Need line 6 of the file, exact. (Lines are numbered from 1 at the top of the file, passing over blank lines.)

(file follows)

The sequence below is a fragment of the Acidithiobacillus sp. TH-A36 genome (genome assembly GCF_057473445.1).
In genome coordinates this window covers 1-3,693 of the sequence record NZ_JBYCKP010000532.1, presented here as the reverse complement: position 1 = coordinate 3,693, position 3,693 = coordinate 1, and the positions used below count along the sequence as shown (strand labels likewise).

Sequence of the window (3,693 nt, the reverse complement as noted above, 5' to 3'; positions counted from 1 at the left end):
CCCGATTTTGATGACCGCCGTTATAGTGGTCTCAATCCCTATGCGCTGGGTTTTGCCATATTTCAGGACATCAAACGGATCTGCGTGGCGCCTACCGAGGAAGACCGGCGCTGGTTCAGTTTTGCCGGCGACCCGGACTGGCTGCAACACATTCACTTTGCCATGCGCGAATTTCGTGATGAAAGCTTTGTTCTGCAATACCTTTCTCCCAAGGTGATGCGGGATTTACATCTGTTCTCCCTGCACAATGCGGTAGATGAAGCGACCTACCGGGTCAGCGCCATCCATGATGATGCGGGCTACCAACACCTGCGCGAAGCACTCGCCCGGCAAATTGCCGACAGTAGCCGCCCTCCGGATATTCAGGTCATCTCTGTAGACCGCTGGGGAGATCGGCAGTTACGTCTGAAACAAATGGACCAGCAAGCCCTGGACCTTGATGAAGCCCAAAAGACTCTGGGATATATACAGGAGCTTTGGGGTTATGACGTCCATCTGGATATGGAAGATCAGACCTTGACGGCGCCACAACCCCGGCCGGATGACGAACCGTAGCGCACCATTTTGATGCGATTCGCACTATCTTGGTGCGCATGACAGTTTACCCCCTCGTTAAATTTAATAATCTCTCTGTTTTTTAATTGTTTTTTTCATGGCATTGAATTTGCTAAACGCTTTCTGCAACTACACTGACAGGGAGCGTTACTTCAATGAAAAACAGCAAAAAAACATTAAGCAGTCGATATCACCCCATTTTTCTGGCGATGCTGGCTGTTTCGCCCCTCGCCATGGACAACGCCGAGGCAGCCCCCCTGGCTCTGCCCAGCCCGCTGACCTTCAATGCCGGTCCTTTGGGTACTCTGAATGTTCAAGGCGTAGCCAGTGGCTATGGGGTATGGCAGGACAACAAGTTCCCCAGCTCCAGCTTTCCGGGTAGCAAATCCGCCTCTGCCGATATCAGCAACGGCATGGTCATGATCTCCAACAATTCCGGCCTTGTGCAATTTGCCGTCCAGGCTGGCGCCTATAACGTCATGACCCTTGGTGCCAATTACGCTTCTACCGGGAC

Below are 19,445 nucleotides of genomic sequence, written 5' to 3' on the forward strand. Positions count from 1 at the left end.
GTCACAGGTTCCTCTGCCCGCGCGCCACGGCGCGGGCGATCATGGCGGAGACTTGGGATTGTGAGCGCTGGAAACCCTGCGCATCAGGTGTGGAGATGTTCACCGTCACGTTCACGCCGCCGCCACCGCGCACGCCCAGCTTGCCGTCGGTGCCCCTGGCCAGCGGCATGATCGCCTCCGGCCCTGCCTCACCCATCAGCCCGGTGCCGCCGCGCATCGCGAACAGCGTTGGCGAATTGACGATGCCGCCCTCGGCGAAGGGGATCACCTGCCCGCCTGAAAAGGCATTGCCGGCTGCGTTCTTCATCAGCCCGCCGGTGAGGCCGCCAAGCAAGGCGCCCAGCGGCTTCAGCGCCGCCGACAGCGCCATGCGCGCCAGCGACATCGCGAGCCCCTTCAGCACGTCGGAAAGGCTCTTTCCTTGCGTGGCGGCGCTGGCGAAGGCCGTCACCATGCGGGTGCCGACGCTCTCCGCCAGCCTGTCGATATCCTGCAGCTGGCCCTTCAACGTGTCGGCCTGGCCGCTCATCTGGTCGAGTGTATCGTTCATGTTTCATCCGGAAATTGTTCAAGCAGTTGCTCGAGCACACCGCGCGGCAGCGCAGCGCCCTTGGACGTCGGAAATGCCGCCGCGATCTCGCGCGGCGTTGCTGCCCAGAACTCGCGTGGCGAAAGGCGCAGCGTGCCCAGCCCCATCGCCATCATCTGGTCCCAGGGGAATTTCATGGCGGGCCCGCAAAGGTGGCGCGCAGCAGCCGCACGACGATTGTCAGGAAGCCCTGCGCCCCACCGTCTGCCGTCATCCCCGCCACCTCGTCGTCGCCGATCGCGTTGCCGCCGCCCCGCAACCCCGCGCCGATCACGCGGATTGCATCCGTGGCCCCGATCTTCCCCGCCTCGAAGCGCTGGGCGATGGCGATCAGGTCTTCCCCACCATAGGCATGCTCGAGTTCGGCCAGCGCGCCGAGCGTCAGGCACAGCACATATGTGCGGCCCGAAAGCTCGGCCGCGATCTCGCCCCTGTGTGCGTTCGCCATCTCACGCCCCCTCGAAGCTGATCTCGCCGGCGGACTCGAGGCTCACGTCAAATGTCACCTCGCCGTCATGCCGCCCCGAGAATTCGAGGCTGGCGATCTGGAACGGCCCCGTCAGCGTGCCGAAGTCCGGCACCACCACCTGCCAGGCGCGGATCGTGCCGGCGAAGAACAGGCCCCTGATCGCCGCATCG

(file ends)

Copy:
GTCACAGGTTCCTCTGCCCGCGCGCCACGGCGCGGGCGATCATGGCGGAGACTTGGGATTGTGAGCGCTGGAAACCCTGCGCATCAGGTGTGGAGATGTTCACCGTCACGTTCACGCCGCCGCCACCGCGCACGCCCAGCTTGCCGTCGGTGCCCCTGGCCAGCGGCATGATCGCCTCCGGCCCTGCCTCACCCATCAGCCCGGTGCCGCCGCGCATCGCGAACAGCGTTGGCGAATTGACGATGCCGCCCTCGGCGAAGGGGATCACCTGCCCGCCTGAAAAGGCATTGCCGGCTGCGTTCTTCATCAGCCCGCCGGTGAGGCCGCCAAGCAAGGCGCCCAGCGGCTTCAGCGCCGCCGACAGCGCCATGCGCGCCAGCGACATCGCGAGCCCCTTCAGCACGTCGGAAAGGCTCTTTCCTTGCGTGGCGGCGCTGGCGAAGGCCGTCACCATGCGGGTGCCGACGCTCTCCGCCAGCCTGTCGATATCCTGCAGCTGGCCCTTCAACGTGTCGGCCTGGCCGCTCATCTGGTCGAGTGTATCGTTCATGTTTCATCCGGAAATTGTTCAAGCAGTTGCTCGAGCACACCGCGCGGCAGCGCAGCGCCCTTGGACGTCGGAAATGCCGCCGCGATCTCGCGCGGCGTTGCTGCCCAGAACTCGCGTGGCGAAAGGCGCAGCGTGCCCAGCCCCATCGCCATCATCTGGTCCCAGGGGAATTTCATGGCGGGCCCGCAAAGGTGGCGCGCAGCAGCCGCACGACGATTGTCAGGAAGCCCTGCGCCCCACCGTCTGCCGTCATCCCCGCCACCTCGTCGTCGCCGATCGCGTTGCCGCCGCCCCGCAACCCCGCGCCGATCACGCGGATTGCATCCGTGGCCCCGATCTTCCCCGCCTCGAAGCGCTGGGCGATGGCGATCAGGTCTTCCCCACCATAGGCATGCTCGAGTTCGGCCAGCGCGCCGAGCGTCAGGCACAGCACATATGTGCGGCCCGAAAGCTCGGCCGCGATCTCGCCCCTGTGTGCGTTCGCCATCTCACGCCCCCTCGAAGCTGATCTCGCCGGCGGACTCGAGGCTCACGTCAAATGTCACCTCGCCGTCATGCCGCCCCGAGAATTCGAGGCTGGCGATCTGGAACGGCCCCGTCAGCGTGCCGAAGTCCGGCACCACCACCTGCCAGGCGCGGATCGTGCCGGCGAAGAACAGGCCCCTGATCGCCGCATCG